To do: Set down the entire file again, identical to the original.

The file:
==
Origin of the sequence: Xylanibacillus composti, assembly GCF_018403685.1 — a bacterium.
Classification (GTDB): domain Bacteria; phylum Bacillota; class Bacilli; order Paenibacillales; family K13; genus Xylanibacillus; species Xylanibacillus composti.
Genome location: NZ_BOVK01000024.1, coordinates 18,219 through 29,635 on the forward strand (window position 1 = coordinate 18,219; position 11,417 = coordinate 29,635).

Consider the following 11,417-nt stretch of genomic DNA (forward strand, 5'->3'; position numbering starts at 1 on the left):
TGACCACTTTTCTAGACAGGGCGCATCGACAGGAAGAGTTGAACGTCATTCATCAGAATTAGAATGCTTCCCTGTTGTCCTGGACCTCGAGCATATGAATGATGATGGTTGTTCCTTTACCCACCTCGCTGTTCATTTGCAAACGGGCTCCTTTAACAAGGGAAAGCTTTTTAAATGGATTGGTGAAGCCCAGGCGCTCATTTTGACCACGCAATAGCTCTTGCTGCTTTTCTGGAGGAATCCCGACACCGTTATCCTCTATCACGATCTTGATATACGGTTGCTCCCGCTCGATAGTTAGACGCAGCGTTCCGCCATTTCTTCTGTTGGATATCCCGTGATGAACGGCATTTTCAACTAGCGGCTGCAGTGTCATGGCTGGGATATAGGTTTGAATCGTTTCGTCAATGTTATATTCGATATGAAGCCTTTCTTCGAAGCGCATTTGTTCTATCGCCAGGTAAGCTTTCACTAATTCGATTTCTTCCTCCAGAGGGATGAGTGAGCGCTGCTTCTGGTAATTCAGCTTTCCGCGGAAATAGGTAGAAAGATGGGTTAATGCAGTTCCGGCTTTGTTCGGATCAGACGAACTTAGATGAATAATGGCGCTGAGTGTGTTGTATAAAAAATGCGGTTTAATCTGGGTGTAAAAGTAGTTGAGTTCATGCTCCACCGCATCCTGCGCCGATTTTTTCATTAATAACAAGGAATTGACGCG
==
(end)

Origin of the sequence: Xylanibacillus composti, assembly GCF_018403685.1 — a bacterium.
Classification (GTDB): domain Bacteria; phylum Bacillota; class Bacilli; order Paenibacillales; family K13; genus Xylanibacillus; species Xylanibacillus composti.
Genome location: NZ_BOVK01000024.1, coordinates 18,219 through 29,635 on the forward strand (window position 1 = coordinate 18,219; position 11,417 = coordinate 29,635).

Consider the following 11,417-nt stretch of genomic DNA (forward strand, 5'->3'; position numbering starts at 1 on the left):
TGACCACTTTTCTAGACAGGGCGCATCGACAGGAAGAGTTGAACGTCATTCATCAGAATTAGAATGCTTCCCTGTTGTCCTGGACCTCGAGCATATGAATGATGATGGTTGTTCCTTTACCCACCTCGCTGTTCATTTGCAAACGGGCTCCTTTAACAAGGGAAAGCTTTTTAAATGGATTGGTGAAGCCCAGGCGCTCATTTTGACCACGCAATAGCTCTTGCTGCTTTTCTGGAGGAATCCCGACACCGTTATCCTCTATCACGATCTTGATATACGGTTGCTCCCGCTCGATAGTTAGACGCAGCGTTCCGCCATTTCTTCTGTTGGATATCCCGTGATGAACGGCATTTTCAACTAGCGGCTGCAGTGTCATGGCTGGGATATAGGTTTGAATCGTTTCGTCAATGTTATATTCGATATGAAGCCTTTCTTCGAAGCGCATTTGTTCTATCGCCAGGTAAGCTTTCACTAATTCGATTTCTTCCTCCAGAGGGATGAGTGAGCGCTGCTTCTGGTAATTCAGCTTTCCGCGGAAATAGGTAGAAAGATGGGTTAATGCAGTTCCGGCTTTGTTCGGATCAGACGAACTTAGATGAATAATGGCGCTGAGTGTGTTGTATAAAAAATGCGGTTTAATCTGGGTGTAAAAGTAGTTGAGTTCATGCTCCACCGCATCCTGCGCCGATTTTTTCATTAATAACAAGGAATTGACGCG